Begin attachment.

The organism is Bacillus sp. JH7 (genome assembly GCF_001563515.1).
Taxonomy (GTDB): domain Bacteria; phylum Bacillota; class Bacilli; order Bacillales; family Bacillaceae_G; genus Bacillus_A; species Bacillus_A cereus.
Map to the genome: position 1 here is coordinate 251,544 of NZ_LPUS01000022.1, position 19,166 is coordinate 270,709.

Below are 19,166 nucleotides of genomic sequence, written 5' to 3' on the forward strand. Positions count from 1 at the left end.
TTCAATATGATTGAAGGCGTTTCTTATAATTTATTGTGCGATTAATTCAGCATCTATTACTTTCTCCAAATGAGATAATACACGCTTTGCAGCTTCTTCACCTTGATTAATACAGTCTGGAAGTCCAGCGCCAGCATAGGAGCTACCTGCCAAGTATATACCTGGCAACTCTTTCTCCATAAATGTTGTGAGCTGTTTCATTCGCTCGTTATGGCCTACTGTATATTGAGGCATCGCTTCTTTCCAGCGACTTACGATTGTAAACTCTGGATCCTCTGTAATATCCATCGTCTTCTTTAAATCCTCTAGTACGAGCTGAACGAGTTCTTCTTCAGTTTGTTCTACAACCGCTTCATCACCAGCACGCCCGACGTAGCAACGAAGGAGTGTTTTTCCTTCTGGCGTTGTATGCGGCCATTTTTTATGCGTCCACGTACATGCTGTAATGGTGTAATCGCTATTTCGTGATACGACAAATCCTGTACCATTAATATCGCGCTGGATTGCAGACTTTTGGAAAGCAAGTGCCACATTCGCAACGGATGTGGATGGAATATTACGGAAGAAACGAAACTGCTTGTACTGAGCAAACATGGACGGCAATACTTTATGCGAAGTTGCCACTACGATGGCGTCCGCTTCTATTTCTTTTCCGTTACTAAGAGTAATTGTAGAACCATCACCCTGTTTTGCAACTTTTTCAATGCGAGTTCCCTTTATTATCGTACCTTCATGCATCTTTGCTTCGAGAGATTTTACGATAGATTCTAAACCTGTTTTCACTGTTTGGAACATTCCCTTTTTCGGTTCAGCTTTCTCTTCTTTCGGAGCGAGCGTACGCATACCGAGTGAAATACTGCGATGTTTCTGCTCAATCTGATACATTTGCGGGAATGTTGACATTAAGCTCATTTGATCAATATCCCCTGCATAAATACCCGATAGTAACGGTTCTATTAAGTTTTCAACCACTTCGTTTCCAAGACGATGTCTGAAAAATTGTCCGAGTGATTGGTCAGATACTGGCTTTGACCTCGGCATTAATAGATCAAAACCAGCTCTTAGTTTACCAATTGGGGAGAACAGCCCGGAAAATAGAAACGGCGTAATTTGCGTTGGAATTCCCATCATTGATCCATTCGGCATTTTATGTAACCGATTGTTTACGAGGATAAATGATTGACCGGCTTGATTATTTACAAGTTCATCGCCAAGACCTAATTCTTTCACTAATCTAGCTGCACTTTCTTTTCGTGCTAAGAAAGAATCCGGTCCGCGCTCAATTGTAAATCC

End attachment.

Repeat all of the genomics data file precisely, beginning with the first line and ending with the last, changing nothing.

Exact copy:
The organism is Bacillus sp. JH7 (genome assembly GCF_001563515.1).
Taxonomy (GTDB): domain Bacteria; phylum Bacillota; class Bacilli; order Bacillales; family Bacillaceae_G; genus Bacillus_A; species Bacillus_A cereus.
Map to the genome: position 1 here is coordinate 251,544 of NZ_LPUS01000022.1, position 19,166 is coordinate 270,709.

Below are 19,166 nucleotides of genomic sequence, written 5' to 3' on the forward strand. Positions count from 1 at the left end.
TTCAATATGATTGAAGGCGTTTCTTATAATTTATTGTGCGATTAATTCAGCATCTATTACTTTCTCCAAATGAGATAATACACGCTTTGCAGCTTCTTCACCTTGATTAATACAGTCTGGAAGTCCAGCGCCAGCATAGGAGCTACCTGCCAAGTATATACCTGGCAACTCTTTCTCCATAAATGTTGTGAGCTGTTTCATTCGCTCGTTATGGCCTACTGTATATTGAGGCATCGCTTCTTTCCAGCGACTTACGATTGTAAACTCTGGATCCTCTGTAATATCCATCGTCTTCTTTAAATCCTCTAGTACGAGCTGAACGAGTTCTTCTTCAGTTTGTTCTACAACCGCTTCATCACCAGCACGCCCGACGTAGCAACGAAGGAGTGTTTTTCCTTCTGGCGTTGTATGCGGCCATTTTTTATGCGTCCACGTACATGCTGTAATGGTGTAATCGCTATTTCGTGATACGACAAATCCTGTACCATTAATATCGCGCTGGATTGCAGACTTTTGGAAAGCAAGTGCCACATTCGCAACGGATGTGGATGGAATATTACGGAAGAAACGAAACTGCTTGTACTGAGCAAACATGGACGGCAATACTTTATGCGAAGTTGCCACTACGATGGCGTCCGCTTCTATTTCTTTTCCGTTACTAAGAGTAATTGTAGAACCATCACCCTGTTTTGCAACTTTTTCAATGCGAGTTCCCTTTATTATCGTACCTTCATGCATCTTTGCTTCGAGAGATTTTACGATAGATTCTAAACCTGTTTTCACTGTTTGGAACATTCCCTTTTTCGGTTCAGCTTTCTCTTCTTTCGGAGCGAGCGTACGCATACCGAGTGAAATACTGCGATGTTTCTGCTCAATCTGATACATTTGCGGGAATGTTGACATTAAGCTCATTTGATCAATATCCCCTGCATAAATACCCGATAGTAACGGTTCTATTAAGTTTTCAACCACTTCGTTTCCAAGACGATGTCTGAAAAATTGTCCGAGTGATTGGTCAGATACTGGCTTTGACCTCGGCATTAATAGATCAAAACCAGCTCTTAGTTTACCAATTGGGGAGAACAGCCCGGAAAATAGAAACGGCGTAATTTGCGTTGGAATTCCCATCATTGATCCATTCGGCATTTTATGTAACCGATTGTTTACGAGGATAAATGATTGACCGGCTTGATTATTTACAAGTTCATCGCCAAGACCTAATTCTTTCACTAATCTAGCTGCACTTTCTTTTCGTGCTAAGAAAGAATCCGGTCCGCGCTCAATTGTAAATCC